The market doesn’t need to look any further than Wescoal’s balance sheet to appreciate the phenomenal financial growth the company has achieved after CEO, Waheed Sulaiman and CFO Izak van der Walt took the helm of the company in 2015.
Now, Wescoal is well primed to achieve similar results moving into its next three year growth strategy phase, writes LAURA CORNISH.
This article first appeared in Mining Review Africa Issue 12, 2018
Although coming off a low base, financial results at Wescoal are enough to impress even the greatest investment sceptics.
Its headline earnings per share has had a compound growth rate of +60% year on year and its cash flow generation offers similar results of 56% growth year on year.
Profits have consequently also nearly doubled every year since 2015, climbing from R29 million to R52 million in 2016. This number escalated to R121 million in 2017 (minus R90 million allocated in conclude a BEE share capital structure).
Profits nearly doubled again in 2018 to R202 million.
“The numbers are evidence that our team have brought structure to the business, reduced costs and maximised the production opportunities at our mines. From day one we fast tracked projects requiring low investment to deliver cash generation quickly for the business,” says Van der Walt.
He is refering to the quick introduction of Elandspruit, bringing Khanyisa back on stream, restructuring the trading business and also diversifying the company’s end market users beyond Eskom.
“And we have now positioned Wescoal to over-deliver on our forecasts. This has seen the perception of the company’s shareholder and investor pool change quite drastically as well.
“Our track record now represents our capabilities and expectations require us to continue to delivering as we have to date.”
The fact that Sulaiman, Van der Walt and the rest of the management team at the time were able to deliver such success despite multiple challenges makes their achievements even more impressive.
Wescoal’s success can also be attributed to its broader team, which today incorporates a young and dynamic executive team with a high-level, competent black shareholding component.
“We are subsequently uniquely positioned to benefit from the needs of South Africa’s coal sector, which has pushed the transformation boundaries in a positive light. We excel in this area and even further when considering our focus on driving gender equality into the business, which we are doing so successfully as well,” Van der Walt outlines.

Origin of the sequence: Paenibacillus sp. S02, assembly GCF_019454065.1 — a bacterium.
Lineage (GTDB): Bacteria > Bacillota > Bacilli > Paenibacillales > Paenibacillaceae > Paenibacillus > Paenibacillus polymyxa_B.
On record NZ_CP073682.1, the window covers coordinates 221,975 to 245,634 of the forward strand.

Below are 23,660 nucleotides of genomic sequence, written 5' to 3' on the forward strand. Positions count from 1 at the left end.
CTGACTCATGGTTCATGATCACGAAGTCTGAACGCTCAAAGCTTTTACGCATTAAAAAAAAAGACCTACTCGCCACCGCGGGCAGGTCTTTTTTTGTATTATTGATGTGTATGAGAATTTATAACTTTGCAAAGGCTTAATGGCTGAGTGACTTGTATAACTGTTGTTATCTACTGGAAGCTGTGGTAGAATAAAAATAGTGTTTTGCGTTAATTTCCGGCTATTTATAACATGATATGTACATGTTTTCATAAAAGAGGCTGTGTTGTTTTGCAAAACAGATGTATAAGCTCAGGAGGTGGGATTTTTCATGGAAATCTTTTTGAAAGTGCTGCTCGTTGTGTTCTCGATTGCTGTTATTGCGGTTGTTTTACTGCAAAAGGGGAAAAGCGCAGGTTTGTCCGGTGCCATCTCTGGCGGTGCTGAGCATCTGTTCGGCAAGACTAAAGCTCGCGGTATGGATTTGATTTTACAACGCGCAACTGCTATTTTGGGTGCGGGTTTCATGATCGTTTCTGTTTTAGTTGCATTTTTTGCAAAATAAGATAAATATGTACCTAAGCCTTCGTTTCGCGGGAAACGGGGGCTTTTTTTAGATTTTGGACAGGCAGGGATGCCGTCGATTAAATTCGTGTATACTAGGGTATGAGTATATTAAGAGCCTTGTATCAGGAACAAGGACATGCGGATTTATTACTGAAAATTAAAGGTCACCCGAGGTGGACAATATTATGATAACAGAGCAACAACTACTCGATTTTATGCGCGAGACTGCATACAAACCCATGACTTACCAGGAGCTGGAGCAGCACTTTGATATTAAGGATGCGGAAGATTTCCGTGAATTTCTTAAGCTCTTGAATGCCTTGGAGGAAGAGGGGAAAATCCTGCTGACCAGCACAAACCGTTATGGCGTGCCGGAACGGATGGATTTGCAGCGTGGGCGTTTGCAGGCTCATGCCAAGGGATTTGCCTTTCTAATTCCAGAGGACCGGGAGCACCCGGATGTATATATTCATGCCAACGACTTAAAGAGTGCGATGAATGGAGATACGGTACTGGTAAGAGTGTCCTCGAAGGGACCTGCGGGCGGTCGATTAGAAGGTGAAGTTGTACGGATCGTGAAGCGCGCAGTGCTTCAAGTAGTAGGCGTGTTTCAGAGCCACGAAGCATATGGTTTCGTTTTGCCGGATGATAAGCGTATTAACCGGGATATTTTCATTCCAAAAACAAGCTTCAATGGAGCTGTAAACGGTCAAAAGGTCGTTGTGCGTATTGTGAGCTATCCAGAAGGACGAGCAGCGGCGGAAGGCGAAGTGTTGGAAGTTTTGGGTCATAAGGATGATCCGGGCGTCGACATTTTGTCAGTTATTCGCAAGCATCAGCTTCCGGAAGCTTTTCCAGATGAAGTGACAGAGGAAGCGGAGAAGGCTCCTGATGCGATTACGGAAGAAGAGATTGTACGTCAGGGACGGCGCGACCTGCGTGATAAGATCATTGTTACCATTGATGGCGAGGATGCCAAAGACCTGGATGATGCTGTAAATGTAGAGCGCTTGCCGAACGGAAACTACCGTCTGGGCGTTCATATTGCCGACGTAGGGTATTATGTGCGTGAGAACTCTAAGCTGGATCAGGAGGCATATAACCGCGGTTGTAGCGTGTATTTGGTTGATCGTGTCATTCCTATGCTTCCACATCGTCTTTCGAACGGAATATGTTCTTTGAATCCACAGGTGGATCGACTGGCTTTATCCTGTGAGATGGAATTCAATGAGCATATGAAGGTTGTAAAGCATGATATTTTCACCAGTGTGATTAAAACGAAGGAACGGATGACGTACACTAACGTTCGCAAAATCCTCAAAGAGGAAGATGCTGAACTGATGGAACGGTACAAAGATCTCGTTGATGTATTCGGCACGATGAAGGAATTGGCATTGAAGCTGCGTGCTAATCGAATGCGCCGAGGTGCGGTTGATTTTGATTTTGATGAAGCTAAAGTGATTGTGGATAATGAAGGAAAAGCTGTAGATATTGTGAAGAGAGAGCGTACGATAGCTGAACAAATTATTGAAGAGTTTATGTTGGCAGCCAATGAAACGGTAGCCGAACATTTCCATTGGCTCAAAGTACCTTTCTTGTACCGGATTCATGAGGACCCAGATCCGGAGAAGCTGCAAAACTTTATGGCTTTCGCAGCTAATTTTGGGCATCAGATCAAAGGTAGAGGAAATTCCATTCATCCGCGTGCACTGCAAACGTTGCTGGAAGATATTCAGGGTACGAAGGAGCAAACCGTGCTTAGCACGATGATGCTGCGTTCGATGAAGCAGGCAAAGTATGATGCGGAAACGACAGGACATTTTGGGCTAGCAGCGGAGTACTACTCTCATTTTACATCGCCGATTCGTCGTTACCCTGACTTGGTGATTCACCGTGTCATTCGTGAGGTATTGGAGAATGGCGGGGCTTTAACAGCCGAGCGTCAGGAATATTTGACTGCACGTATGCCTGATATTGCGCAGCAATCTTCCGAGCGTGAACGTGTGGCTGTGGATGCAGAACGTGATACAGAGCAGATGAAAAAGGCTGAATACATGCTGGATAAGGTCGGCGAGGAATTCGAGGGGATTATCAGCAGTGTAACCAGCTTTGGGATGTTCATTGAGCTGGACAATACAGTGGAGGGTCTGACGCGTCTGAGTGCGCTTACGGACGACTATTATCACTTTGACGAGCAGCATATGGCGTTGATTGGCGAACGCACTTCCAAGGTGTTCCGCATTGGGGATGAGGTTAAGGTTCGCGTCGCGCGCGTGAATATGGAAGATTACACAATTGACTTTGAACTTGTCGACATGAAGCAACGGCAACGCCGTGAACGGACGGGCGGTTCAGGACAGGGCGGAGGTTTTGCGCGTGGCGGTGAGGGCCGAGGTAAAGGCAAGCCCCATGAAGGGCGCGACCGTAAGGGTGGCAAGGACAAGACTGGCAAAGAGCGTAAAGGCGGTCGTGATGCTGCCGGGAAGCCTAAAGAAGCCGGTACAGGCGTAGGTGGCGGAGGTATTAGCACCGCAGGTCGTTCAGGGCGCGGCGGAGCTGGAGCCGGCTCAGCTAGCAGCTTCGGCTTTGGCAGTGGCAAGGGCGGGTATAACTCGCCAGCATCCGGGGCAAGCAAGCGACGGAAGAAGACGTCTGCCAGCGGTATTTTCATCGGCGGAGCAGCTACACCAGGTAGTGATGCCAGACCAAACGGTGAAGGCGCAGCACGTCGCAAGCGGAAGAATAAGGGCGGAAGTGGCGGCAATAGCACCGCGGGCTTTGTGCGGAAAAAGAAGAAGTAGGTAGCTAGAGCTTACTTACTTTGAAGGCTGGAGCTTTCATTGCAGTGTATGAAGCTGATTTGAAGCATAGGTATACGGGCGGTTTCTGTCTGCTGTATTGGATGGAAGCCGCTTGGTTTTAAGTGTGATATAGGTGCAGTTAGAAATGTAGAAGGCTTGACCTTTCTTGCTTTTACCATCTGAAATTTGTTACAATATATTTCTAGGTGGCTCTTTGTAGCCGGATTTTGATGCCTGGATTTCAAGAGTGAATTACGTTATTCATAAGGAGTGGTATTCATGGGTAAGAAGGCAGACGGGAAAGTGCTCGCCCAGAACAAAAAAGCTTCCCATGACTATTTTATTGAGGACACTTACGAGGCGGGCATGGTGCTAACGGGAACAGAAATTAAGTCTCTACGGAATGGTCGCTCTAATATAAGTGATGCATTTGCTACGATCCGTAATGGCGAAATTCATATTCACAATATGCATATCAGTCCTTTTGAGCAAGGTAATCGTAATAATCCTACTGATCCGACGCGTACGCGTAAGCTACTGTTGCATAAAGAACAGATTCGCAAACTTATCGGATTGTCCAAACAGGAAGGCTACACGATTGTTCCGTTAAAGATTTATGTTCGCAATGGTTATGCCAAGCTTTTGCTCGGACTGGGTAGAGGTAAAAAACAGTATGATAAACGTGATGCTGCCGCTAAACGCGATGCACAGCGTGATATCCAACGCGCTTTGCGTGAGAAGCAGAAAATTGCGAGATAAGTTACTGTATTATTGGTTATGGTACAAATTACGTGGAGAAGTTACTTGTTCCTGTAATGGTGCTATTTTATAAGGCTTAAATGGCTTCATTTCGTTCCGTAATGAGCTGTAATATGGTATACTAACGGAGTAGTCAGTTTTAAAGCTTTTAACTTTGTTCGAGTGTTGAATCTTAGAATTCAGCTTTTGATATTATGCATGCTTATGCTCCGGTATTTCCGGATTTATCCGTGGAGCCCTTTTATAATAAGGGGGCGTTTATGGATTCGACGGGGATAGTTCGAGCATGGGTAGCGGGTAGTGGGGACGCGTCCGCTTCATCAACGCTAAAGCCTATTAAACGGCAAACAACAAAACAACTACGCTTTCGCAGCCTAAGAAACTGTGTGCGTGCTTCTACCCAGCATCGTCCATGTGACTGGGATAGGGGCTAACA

Building a solid and stable production profile has been secured and the doors opened to securing long-term off-take agreements and gaining access to capital.
Improving the capital structure of the business remains a challenge as the company moves forward but even so, this has not held the company back from achieving it utlimate objectives – such as the R525 million acquisition of Keaton Energy in 2017, funded without external funding.
“We were determined to proceed with our strategy and not allow anything to get in the way.”
The acquisition of Keaton Energy strengthened Wescoal’s balance sheet and free cash generation and further diversified the asset base, realised economies of scale and synergies, as well as enhanced optionality in contracts and off-take negotiations.
Keaton has now been fully integrated into Wescoal and an integrated resource management and reporting system has been implemented which enhances common reporting across all operations and facilitates effective management with integrated and data driven decision-making.
The Keaton transaction also resulted in a step change in the Group’s funding capacity. Total debt facilities are now in the region of R850 million and are sufficient to fund internal and external growth initiatives as well as operational requirements.
Conversations are underway with funders to restructure and consolidate debt facilities within the Group.
This will further reduce finance charges and risks as well as allow the Wescoal to continue its growth trajectory.
Now, the company has a strong balance sheet and through Nedbank’s long-term debt facility the capital structure of the business is also in a more ‘comfortable’ space, but remains a focus point.
“Disposing non-core, short life assets (i.e. Intibane) has already assisted in this regard. I am also happy with our debt structure position which sits at about 40%.”
Van der Walt is now eager to see the company’s share price better reflect its standing in the mid-tier coal mining space and hopes that by expanding the business further it will gain better market liquidity with more free trading shares. Managing its BEE structure will have to prioritised as this takes place, and will be the CFO confirms.
“Sustained and rapid growth, both organically and through external opportunities will enable us to meet our future growth objectives with ease. We have shown what we are capable of and have every intention of continuing to build our business with the same momentum we have to date,” Van der Walt concludes.